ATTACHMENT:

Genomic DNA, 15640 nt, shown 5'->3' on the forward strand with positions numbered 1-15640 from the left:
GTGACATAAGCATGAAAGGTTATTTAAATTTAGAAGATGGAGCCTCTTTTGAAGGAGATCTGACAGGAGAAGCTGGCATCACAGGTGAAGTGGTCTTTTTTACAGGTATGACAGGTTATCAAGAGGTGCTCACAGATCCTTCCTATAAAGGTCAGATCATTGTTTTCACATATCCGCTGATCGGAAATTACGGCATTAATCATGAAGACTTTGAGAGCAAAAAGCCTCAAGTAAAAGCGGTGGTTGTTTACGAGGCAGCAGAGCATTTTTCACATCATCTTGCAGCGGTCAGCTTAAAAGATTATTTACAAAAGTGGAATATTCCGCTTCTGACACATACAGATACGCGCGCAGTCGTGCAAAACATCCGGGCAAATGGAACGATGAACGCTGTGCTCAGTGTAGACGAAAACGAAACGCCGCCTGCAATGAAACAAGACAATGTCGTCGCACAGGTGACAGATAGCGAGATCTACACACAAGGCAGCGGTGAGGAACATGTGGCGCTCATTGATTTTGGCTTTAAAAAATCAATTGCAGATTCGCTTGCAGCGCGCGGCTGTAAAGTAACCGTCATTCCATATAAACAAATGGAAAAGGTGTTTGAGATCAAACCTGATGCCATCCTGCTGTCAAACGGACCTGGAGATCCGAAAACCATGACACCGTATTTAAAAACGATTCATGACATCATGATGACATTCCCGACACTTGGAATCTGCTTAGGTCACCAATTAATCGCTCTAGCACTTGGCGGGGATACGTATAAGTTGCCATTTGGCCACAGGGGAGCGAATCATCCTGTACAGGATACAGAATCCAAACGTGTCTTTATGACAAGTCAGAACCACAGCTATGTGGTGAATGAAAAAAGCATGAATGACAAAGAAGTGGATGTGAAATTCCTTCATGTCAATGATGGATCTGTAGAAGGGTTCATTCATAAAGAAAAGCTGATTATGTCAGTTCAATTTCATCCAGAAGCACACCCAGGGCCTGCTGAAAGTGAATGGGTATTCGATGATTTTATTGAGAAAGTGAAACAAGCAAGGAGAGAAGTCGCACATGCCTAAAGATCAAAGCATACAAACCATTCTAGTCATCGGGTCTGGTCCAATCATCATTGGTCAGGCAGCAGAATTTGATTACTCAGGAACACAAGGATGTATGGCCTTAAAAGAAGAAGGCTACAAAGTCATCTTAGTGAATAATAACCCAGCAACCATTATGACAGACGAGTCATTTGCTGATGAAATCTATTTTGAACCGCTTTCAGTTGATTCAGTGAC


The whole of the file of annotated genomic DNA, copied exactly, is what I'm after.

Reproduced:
Genomic DNA, 15640 nt, shown 5'->3' on the forward strand with positions numbered 1-15640 from the left:
GTGACATAAGCATGAAAGGTTATTTAAATTTAGAAGATGGAGCCTCTTTTGAAGGAGATCTGACAGGAGAAGCTGGCATCACAGGTGAAGTGGTCTTTTTTACAGGTATGACAGGTTATCAAGAGGTGCTCACAGATCCTTCCTATAAAGGTCAGATCATTGTTTTCACATATCCGCTGATCGGAAATTACGGCATTAATCATGAAGACTTTGAGAGCAAAAAGCCTCAAGTAAAAGCGGTGGTTGTTTACGAGGCAGCAGAGCATTTTTCACATCATCTTGCAGCGGTCAGCTTAAAAGATTATTTACAAAAGTGGAATATTCCGCTTCTGACACATACAGATACGCGCGCAGTCGTGCAAAACATCCGGGCAAATGGAACGATGAACGCTGTGCTCAGTGTAGACGAAAACGAAACGCCGCCTGCAATGAAACAAGACAATGTCGTCGCACAGGTGACAGATAGCGAGATCTACACACAAGGCAGCGGTGAGGAACATGTGGCGCTCATTGATTTTGGCTTTAAAAAATCAATTGCAGATTCGCTTGCAGCGCGCGGCTGTAAAGTAACCGTCATTCCATATAAACAAATGGAAAAGGTGTTTGAGATCAAACCTGATGCCATCCTGCTGTCAAACGGACCTGGAGATCCGAAAACCATGACACCGTATTTAAAAACGATTCATGACATCATGATGACATTCCCGACACTTGGAATCTGCTTAGGTCACCAATTAATCGCTCTAGCACTTGGCGGGGATACGTATAAGTTGCCATTTGGCCACAGGGGAGCGAATCATCCTGTACAGGATACAGAATCCAAACGTGTCTTTATGACAAGTCAGAACCACAGCTATGTGGTGAATGAAAAAAGCATGAATGACAAAGAAGTGGATGTGAAATTCCTTCATGTCAATGATGGATCTGTAGAAGGGTTCATTCATAAAGAAAAGCTGATTATGTCAGTTCAATTTCATCCAGAAGCACACCCAGGGCCTGCTGAAAGTGAATGGGTATTCGATGATTTTATTGAGAAAGTGAAACAAGCAAGGAGAGAAGTCGCACATGCCTAAAGATCAAAGCATACAAACCATTCTAGTCATCGGGTCTGGTCCAATCATCATTGGTCAGGCAGCAGAATTTGATTACTCAGGAACACAAGGATGTATGGCCTTAAAAGAAGAAGGCTACAAAGTCATCTTAGTGAATAATAACCCAGCAACCATTATGACAGACGAGTCATTTGCTGATGAAATCTATTTTGAACCGCTTTCAGTTGATTCAGTGAC